It is of course too early to start drawing conclusions on the impact on Brexit, but a recent report by House of Commons health committee has noted some extremely worrying early evidence of clinical staff from the EU starting to leave the health service.
Last year, EU staff made up 6.6% of all staff choosing to leave the NHS, up from 5.7% in 2015. The increase was even steeper when nurses were separated out, up from 7.5 to 10%.
Meanwhile, the number of EU nationals joining the nursing register for the first time dipped dramatically in final quarter of 2016, to a monthly average of 204, compared to 820 during the same period in 2015. Much of this drop off could have been due to new English language tests being applied to EU recruits from January 2016, but Brexit may also have been a factor.
One anecdote I heard recently was about a trust holding a recruitment fair in Portugal, which would normally have attracted dozens of young nurses. Only four turned up. So far at least, the situation for doctors does not look so concerning, although NHS trusts are having to do an enormous amount of work to reassure them that their right to stay will be secured.
Many are advising their staff to avoid the complex process of applying for permanent residency, due to the requirement for a non-economically active spouse to hold comprehensive sickness insurance, even if they have lived here for many years.
NHS leaders are desperate for all this uncertainty to be cleared up, and for the government to make a clear commitment on the status of EU workers already here, as well as those which hospitals will rely on in the future. However, it’s not clear that the NHS is being properly considered when it comes to the Brexit negotiations, and the approach being taken by the government.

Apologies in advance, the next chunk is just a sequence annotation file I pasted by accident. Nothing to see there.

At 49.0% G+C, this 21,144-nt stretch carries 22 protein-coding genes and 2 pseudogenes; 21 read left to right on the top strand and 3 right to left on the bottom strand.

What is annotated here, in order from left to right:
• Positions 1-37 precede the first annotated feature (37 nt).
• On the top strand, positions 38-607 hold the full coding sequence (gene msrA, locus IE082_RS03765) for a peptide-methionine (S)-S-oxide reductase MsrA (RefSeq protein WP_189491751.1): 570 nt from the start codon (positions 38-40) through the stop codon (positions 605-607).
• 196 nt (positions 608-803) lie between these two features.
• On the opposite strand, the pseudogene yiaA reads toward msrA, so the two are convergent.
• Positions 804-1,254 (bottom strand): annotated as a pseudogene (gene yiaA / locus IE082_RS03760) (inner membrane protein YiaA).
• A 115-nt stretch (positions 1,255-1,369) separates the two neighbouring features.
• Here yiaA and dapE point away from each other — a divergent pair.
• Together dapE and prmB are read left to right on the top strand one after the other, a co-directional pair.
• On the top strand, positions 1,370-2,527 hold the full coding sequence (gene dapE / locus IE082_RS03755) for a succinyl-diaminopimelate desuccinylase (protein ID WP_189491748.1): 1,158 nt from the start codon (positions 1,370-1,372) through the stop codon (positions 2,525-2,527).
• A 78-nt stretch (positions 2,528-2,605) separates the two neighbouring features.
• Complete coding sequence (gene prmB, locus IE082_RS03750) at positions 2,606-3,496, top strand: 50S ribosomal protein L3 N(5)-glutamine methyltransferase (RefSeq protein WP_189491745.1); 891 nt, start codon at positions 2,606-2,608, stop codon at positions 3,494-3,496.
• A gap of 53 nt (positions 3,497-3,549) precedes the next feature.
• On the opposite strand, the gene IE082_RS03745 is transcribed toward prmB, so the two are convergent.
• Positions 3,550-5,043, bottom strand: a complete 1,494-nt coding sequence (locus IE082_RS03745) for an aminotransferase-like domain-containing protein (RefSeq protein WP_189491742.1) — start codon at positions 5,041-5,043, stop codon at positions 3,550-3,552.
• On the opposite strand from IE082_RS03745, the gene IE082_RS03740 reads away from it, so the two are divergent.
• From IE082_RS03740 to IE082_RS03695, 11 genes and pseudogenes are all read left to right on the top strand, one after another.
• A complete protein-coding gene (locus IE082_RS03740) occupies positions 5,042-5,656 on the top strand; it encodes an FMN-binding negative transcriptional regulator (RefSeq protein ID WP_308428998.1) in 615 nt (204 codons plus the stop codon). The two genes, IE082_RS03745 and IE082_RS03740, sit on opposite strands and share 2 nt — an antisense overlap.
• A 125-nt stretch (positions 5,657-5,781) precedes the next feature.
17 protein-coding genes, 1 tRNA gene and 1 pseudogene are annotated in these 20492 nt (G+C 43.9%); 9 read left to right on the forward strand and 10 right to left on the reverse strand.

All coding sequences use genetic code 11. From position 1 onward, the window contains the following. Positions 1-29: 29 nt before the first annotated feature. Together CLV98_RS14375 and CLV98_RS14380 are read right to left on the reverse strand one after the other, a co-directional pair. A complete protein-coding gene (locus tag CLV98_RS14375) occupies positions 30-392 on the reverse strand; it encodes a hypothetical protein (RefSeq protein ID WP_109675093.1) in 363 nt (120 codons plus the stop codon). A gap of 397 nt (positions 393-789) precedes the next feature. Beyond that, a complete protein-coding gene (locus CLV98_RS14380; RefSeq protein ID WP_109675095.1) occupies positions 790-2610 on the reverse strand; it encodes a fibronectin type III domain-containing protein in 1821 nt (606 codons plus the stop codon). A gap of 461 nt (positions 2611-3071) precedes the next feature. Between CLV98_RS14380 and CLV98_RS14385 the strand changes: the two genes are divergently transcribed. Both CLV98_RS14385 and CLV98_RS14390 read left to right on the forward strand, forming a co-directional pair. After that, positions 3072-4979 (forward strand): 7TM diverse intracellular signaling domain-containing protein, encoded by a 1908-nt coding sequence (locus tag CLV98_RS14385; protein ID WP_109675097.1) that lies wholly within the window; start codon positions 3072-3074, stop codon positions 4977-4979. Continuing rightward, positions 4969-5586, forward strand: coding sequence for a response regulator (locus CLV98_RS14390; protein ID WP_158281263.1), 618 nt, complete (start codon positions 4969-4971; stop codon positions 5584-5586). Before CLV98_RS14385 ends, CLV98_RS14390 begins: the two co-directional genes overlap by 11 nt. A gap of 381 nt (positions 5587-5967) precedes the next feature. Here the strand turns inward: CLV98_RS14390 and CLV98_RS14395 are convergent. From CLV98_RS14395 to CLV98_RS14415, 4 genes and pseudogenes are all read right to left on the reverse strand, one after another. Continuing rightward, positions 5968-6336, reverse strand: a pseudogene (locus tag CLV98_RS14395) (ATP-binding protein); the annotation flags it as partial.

Health secretary Jeremy Hunt is not a member of the cabinet committee for European Union Exit and Trade, while responsibility for Brexit preparations within the Department of Health has been tasked to just 25 staff who must also continue with their existing commitments.
The department has seen its workforce shredded by 26% since 2010, so there are major concerns about its capacity to assess and influence the potential outcomes, and ensure the NHS is protected from any new limits on immigration. And this plays into a wider concern about Theresa May, and the deprioritisation of the health service in general.
While David Cameron famously summed up his priorities in three letters, N-H-S, the feeling is that May does not understand or have sympathy for its current struggles. She and the chancellor appear to believe their predecessors were too generous to the service, especially in comparison to other departments, and they could well be determined to continue starving it of the funding increases it needs to meet the rising demand.
Although the policy proposals made at the weekend by Hunt, to reform mental health laws, have brought welcome attention to a long-neglected sector of the NHS, there was no new funding announced. So while you might expect a general election to squeeze out helpful spending commitments from the competing parties, the apparent inevitability of the result this time around will allow the Conservatives to be more miserly.
One potential positive of an increased Tory majority though, would be a prime minister less vulnerable to rebellions by her right wing over the Brexit negotiations and the continuing presence of EU staff. In theory, this could provide greater flexibility in terms of their right to remain. If May was that way minded that is. Although the government’s policy is to become ‘self-sufficient’ in its supply of clinical staff, Health Education England has admitted this will not happen quickly. So recruitment and retention of EU staff will continue to be essential to the NHS for another decade at least. Even if the NHS can eventually becomes self-sufficient in terms of its staffing, it will still rely on, and benefit from, the skills and experience of overseas clinicians who wish to build their careers here.
It is in the interests of patients for the NHS to continue recruiting the brightest and best from the EU and beyond, so international recruitment should be made as straightforward as possible.
Lawrence Dunhill is a senior correspondent at the Health Service Journal; follow him @lawrencedunhill